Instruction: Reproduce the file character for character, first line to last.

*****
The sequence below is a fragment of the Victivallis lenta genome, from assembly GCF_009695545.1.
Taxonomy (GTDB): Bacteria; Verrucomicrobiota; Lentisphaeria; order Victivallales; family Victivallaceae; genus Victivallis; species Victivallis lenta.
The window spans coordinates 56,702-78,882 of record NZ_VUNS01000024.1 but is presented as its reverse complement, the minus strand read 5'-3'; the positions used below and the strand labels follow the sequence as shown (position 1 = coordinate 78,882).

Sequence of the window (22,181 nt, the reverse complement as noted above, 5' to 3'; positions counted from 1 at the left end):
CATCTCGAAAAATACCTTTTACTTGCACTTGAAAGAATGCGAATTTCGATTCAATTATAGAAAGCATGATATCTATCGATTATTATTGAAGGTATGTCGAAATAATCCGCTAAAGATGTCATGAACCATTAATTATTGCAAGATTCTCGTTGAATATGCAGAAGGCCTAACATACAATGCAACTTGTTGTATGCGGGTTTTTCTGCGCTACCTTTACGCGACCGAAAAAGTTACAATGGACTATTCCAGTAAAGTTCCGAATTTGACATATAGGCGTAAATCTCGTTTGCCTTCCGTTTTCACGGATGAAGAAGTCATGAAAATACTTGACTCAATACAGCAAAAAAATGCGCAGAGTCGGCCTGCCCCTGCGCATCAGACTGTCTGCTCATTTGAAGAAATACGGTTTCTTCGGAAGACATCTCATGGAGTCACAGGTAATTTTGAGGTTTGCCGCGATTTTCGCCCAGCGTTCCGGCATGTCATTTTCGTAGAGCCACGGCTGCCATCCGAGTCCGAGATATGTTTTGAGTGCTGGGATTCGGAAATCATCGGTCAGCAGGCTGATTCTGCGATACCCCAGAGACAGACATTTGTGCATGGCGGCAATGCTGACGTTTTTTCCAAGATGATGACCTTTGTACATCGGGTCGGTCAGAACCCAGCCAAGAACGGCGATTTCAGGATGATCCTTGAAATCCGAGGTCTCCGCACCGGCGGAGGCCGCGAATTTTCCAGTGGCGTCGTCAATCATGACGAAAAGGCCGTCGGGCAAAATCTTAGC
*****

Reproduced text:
The sequence below is a fragment of the Victivallis lenta genome, from assembly GCF_009695545.1.
Taxonomy (GTDB): Bacteria; Verrucomicrobiota; Lentisphaeria; order Victivallales; family Victivallaceae; genus Victivallis; species Victivallis lenta.
The window spans coordinates 56,702-78,882 of record NZ_VUNS01000024.1 but is presented as its reverse complement, the minus strand read 5'-3'; the positions used below and the strand labels follow the sequence as shown (position 1 = coordinate 78,882).

Sequence of the window (22,181 nt, the reverse complement as noted above, 5' to 3'; positions counted from 1 at the left end):
CATCTCGAAAAATACCTTTTACTTGCACTTGAAAGAATGCGAATTTCGATTCAATTATAGAAAGCATGATATCTATCGATTATTATTGAAGGTATGTCGAAATAATCCGCTAAAGATGTCATGAACCATTAATTATTGCAAGATTCTCGTTGAATATGCAGAAGGCCTAACATACAATGCAACTTGTTGTATGCGGGTTTTTCTGCGCTACCTTTACGCGACCGAAAAAGTTACAATGGACTATTCCAGTAAAGTTCCGAATTTGACATATAGGCGTAAATCTCGTTTGCCTTCCGTTTTCACGGATGAAGAAGTCATGAAAATACTTGACTCAATACAGCAAAAAAATGCGCAGAGTCGGCCTGCCCCTGCGCATCAGACTGTCTGCTCATTTGAAGAAATACGGTTTCTTCGGAAGACATCTCATGGAGTCACAGGTAATTTTGAGGTTTGCCGCGATTTTCGCCCAGCGTTCCGGCATGTCATTTTCGTAGAGCCACGGCTGCCATCCGAGTCCGAGATATGTTTTGAGTGCTGGGATTCGGAAATCATCGGTCAGCAGGCTGATTCTGCGATACCCCAGAGACAGACATTTGTGCATGGCGGCAATGCTGACGTTTTTTCCAAGATGATGACCTTTGTACATCGGGTCGGTCAGAACCCAGCCAAGAACGGCGATTTCAGGATGATCCTTGAAATCCGAGGTCTCCGCACCGGCGGAGGCCGCGAATTTTCCAGTGGCGTCGTCAATCATGACGAAAAGGCCGTCGGGCAAAATCTTAGC